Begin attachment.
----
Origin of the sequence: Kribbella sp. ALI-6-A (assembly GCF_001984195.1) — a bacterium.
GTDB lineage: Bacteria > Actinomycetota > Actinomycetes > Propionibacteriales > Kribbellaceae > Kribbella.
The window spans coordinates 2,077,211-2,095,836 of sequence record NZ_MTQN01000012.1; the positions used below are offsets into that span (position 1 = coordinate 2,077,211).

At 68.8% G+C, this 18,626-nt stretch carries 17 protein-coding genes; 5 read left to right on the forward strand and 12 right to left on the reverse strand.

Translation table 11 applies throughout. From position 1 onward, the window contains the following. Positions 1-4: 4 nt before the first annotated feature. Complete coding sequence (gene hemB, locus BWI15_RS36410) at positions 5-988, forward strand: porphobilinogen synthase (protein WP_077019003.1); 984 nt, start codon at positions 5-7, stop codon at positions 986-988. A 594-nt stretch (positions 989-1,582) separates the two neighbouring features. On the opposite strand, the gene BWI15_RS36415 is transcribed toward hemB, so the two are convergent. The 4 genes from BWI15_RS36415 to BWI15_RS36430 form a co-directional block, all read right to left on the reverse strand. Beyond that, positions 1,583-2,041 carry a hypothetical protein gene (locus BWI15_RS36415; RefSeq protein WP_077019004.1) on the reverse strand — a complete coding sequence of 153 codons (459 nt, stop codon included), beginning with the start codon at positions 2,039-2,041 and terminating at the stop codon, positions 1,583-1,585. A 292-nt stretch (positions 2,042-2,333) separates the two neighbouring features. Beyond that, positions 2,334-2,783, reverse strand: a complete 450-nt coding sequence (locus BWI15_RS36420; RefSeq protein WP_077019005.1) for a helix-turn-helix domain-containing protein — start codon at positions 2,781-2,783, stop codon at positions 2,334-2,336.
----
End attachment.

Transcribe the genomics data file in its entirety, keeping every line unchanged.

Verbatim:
Origin of the sequence: Kribbella sp. ALI-6-A (assembly GCF_001984195.1) — a bacterium.
GTDB lineage: Bacteria > Actinomycetota > Actinomycetes > Propionibacteriales > Kribbellaceae > Kribbella.
The window spans coordinates 2,077,211-2,095,836 of sequence record NZ_MTQN01000012.1; the positions used below are offsets into that span (position 1 = coordinate 2,077,211).

At 68.8% G+C, this 18,626-nt stretch carries 17 protein-coding genes; 5 read left to right on the forward strand and 12 right to left on the reverse strand.

Translation table 11 applies throughout. From position 1 onward, the window contains the following. Positions 1-4: 4 nt before the first annotated feature. Complete coding sequence (gene hemB, locus BWI15_RS36410) at positions 5-988, forward strand: porphobilinogen synthase (protein WP_077019003.1); 984 nt, start codon at positions 5-7, stop codon at positions 986-988. A 594-nt stretch (positions 989-1,582) separates the two neighbouring features. On the opposite strand, the gene BWI15_RS36415 is transcribed toward hemB, so the two are convergent. The 4 genes from BWI15_RS36415 to BWI15_RS36430 form a co-directional block, all read right to left on the reverse strand. Beyond that, positions 1,583-2,041 carry a hypothetical protein gene (locus BWI15_RS36415; RefSeq protein WP_077019004.1) on the reverse strand — a complete coding sequence of 153 codons (459 nt, stop codon included), beginning with the start codon at positions 2,039-2,041 and terminating at the stop codon, positions 1,583-1,585. A 292-nt stretch (positions 2,042-2,333) separates the two neighbouring features. Beyond that, positions 2,334-2,783, reverse strand: a complete 450-nt coding sequence (locus BWI15_RS36420; RefSeq protein WP_077019005.1) for a helix-turn-helix domain-containing protein — start codon at positions 2,781-2,783, stop codon at positions 2,334-2,336.